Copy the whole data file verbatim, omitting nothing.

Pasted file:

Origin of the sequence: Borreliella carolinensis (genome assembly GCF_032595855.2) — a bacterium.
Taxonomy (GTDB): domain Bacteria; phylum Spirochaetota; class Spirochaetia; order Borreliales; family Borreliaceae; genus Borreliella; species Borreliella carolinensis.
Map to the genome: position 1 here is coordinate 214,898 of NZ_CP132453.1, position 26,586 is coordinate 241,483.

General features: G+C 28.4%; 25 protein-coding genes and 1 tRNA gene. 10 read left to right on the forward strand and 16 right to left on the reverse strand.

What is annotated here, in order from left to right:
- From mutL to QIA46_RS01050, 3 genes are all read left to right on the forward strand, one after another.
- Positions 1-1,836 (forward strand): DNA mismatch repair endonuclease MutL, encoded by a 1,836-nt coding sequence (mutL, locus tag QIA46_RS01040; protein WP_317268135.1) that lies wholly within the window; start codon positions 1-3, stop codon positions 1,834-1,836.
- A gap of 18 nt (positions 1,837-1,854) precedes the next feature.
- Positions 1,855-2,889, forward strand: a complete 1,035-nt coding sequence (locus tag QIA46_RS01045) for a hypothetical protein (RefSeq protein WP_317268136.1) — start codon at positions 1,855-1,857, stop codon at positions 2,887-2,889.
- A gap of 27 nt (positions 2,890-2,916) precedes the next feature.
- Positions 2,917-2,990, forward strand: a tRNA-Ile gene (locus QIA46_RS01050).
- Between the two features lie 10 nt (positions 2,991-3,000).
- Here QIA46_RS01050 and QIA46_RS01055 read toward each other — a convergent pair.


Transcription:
Origin of the sequence: Borreliella carolinensis (genome assembly GCF_032595855.2) — a bacterium.
Taxonomy (GTDB): domain Bacteria; phylum Spirochaetota; class Spirochaetia; order Borreliales; family Borreliaceae; genus Borreliella; species Borreliella carolinensis.
Map to the genome: position 1 here is coordinate 214,898 of NZ_CP132453.1, position 26,586 is coordinate 241,483.

General features: G+C 28.4%; 25 protein-coding genes and 1 tRNA gene. 10 read left to right on the forward strand and 16 right to left on the reverse strand.

What is annotated here, in order from left to right:
- From mutL to QIA46_RS01050, 3 genes are all read left to right on the forward strand, one after another.
- Positions 1-1,836 (forward strand): DNA mismatch repair endonuclease MutL, encoded by a 1,836-nt coding sequence (mutL, locus tag QIA46_RS01040; protein WP_317268135.1) that lies wholly within the window; start codon positions 1-3, stop codon positions 1,834-1,836.
- A gap of 18 nt (positions 1,837-1,854) precedes the next feature.
- Positions 1,855-2,889, forward strand: a complete 1,035-nt coding sequence (locus tag QIA46_RS01045) for a hypothetical protein (RefSeq protein WP_317268136.1) — start codon at positions 1,855-1,857, stop codon at positions 2,887-2,889.
- A gap of 27 nt (positions 2,890-2,916) precedes the next feature.
- Positions 2,917-2,990, forward strand: a tRNA-Ile gene (locus QIA46_RS01050).
- Between the two features lie 10 nt (positions 2,991-3,000).
- Here QIA46_RS01050 and QIA46_RS01055 read toward each other — a convergent pair.